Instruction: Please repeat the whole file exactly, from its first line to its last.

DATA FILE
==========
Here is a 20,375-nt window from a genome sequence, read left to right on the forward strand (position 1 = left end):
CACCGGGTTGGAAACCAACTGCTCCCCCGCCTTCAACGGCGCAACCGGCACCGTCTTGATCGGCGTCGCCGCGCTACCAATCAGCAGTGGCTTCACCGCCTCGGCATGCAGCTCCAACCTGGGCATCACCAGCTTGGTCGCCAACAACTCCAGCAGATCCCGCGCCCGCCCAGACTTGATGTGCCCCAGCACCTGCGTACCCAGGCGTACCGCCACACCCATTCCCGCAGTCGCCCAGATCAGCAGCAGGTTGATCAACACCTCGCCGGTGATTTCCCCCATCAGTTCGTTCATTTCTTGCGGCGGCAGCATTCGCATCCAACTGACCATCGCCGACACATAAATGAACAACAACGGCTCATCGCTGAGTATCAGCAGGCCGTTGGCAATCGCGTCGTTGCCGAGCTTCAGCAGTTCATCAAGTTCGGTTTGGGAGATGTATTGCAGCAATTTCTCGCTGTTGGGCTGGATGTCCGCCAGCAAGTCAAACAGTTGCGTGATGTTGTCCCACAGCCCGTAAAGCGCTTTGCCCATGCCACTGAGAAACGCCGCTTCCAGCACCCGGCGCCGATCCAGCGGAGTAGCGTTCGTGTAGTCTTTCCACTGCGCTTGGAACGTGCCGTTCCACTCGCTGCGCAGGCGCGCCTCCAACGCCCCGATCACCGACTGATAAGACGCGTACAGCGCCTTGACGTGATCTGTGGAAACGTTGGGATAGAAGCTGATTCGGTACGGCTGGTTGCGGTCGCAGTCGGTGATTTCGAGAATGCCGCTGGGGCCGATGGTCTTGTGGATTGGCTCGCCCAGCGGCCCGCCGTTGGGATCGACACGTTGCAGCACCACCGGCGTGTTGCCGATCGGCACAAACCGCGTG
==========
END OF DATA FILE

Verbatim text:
Here is a 20,375-nt window from a genome sequence, read left to right on the forward strand (position 1 = left end):
CACCGGGTTGGAAACCAACTGCTCCCCCGCCTTCAACGGCGCAACCGGCACCGTCTTGATCGGCGTCGCCGCGCTACCAATCAGCAGTGGCTTCACCGCCTCGGCATGCAGCTCCAACCTGGGCATCACCAGCTTGGTCGCCAACAACTCCAGCAGATCCCGCGCCCGCCCAGACTTGATGTGCCCCAGCACCTGCGTACCCAGGCGTACCGCCACACCCATTCCCGCAGTCGCCCAGATCAGCAGCAGGTTGATCAACACCTCGCCGGTGATTTCCCCCATCAGTTCGTTCATTTCTTGCGGCGGCAGCATTCGCATCCAACTGACCATCGCCGACACATAAATGAACAACAACGGCTCATCGCTGAGTATCAGCAGGCCGTTGGCAATCGCGTCGTTGCCGAGCTTCAGCAGTTCATCAAGTTCGGTTTGGGAGATGTATTGCAGCAATTTCTCGCTGTTGGGCTGGATGTCCGCCAGCAAGTCAAACAGTTGCGTGATGTTGTCCCACAGCCCGTAAAGCGCTTTGCCCATGCCACTGAGAAACGCCGCTTCCAGCACCCGGCGCCGATCCAGCGGAGTAGCGTTCGTGTAGTCTTTCCACTGCGCTTGGAACGTGCCGTTCCACTCGCTGCGCAGGCGCGCCTCCAACGCCCCGATCACCGACTGATAAGACGCGTACAGCGCCTTGACGTGATCTGTGGAAACGTTGGGATAGAAGCTGATTCGGTACGGCTGGTTGCGGTCGCAGTCGGTGATTTCGAGAATGCCGCTGGGGCCGATGGTCTTGTGGATTGGCTCGCCCAGCGGCCCGCCGTTGGGATCGACACGTTGCAGCACCACCGGCGTGTTGCCGATCGGCACAAACCGCGTG